Filed under: Caribbean, Featured, IGDcast, Interviews, Radio/Podcast
On this episode of the It’s Going Down podcast, we speak with an anarchist from Cuba and a Cuban-American anarchist living in Miami about the recent wave of protests which have swept the island over the last few weeks. While the demonstrations took everyone by surprise, our guests argue that they are historic in that they represent a ground swell of working-class anger that has manifested itself in demonstrations, clashes with the police, and looting; activity which has not taken place on the island for decades.
As Cuban anarchists wrote in a recent interview with CrimethInc.:
The demonstrations were a social explosion, without a doubt. The crisis and the tensions generated by precarity and the collapse of the health system brought it about. Now, it wasn’t a generalized explosion across all social strata. Beyond the areas where significant portions of the towns were involved, the poorest sectors of the population carried out the majority of the protests. The classist bias with which the state and its defenders have approached the issue is evident in the criticism of the protesters and their violence. Social inequality has been growing in Cuba for decades now, and the state has played with this dynamic to make alliances and secure loyalties. In this case, there’s been a clash between the most disadvantaged and most privileged sectors.
The protests began outside of Havana, in areas scourged by the supply shortage, excessive quarantines, and blackouts lasting up to 12 hours. Added to the accumulated social discontent from the present crisis produced by the intensification of the US embargo and government mismanagement—the peak of which was the implementation of a series of measures at the beginning of the year that led to increased inflation and the growth of the black market—this meant that in a municipality like San Antonio, hundreds of people poured into the streets to express their discontent. After the impact of that demonstration on social media, other protests occurred in areas suffering similar problems. Around 4 pm, the demonstrations spread nationally.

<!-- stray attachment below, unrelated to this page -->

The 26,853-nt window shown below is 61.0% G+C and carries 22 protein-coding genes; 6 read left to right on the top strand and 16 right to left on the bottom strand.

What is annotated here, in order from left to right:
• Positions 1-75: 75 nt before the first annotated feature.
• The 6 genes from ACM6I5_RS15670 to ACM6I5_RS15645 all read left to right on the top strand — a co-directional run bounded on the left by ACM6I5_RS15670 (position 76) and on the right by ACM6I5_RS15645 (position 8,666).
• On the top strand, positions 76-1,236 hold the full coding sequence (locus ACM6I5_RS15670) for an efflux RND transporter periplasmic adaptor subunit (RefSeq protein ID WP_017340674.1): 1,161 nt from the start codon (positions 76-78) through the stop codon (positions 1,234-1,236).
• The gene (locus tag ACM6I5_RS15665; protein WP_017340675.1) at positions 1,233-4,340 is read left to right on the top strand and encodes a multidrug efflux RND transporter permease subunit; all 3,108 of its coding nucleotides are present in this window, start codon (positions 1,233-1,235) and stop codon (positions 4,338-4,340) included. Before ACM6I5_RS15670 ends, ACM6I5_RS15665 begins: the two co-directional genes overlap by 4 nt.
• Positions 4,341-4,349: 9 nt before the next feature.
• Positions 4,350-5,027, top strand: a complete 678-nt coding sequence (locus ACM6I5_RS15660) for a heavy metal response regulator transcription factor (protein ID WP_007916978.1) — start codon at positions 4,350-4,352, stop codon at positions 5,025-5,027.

It was after Díaz-Canel’s communiqué, in which he called for his “revolutionaries” to confront the demonstrators, that harsh repression took place against peaceful marches, along with fierce clashes with the police.
All of the marches were spontaneous and ended up disoriented and easily dispersed. The Internet shutdown also reduced their visibility, while an immediate flood of (dis)information from the state proclaimed that the protests had ended in many places. Communication suffered a big hit during this whole process, since the only things getting through were the skewed news of the official media and lots of fake news spread through messaging apps. This contributed significantly to the reduction of tensions, but the return of the Internet and the publication of testimonials about repression haven’t permitted a complete return to normality. These days, the major organizing spaces are focused on the struggle to free those arrested—more than 500 people, according to some lists.
Cuban Anarchists on the Protests of July 11https://t.co/JbanZKoFo5
Two interviews with Cuban anarchists and a statement from the anarchist initiative Taller Libertario Alfredo López exploring the causes and implications of the wave of protests that broke out on July 11. pic.twitter.com/HsW7zUOWdd
— CrimethInc. (@crimethinc) July 22, 2021
Throughout out discussion we speak on the context of the revolt: both in terms of the US embargo, economic crisis, power shut-offs, and the COVID-19 pandemic, the class and racial makeup of the demonstrations, the impact of growing anger at police brutality and State authority, the historic division between the countryside and the urban centers, the role, size, and scope of reactionary, pro-US, and pro-intervention currents within the protests, repression of protesters, including anarchists and other anti-capitalists, and a discussion on how the Left has responded to the protests here in the United States.
We close by speaking about the small but growing anarchist movement in Cuba and how people can support autonomous and mutual aid projects there, as well as the importance of remembering Cuban anarchist history.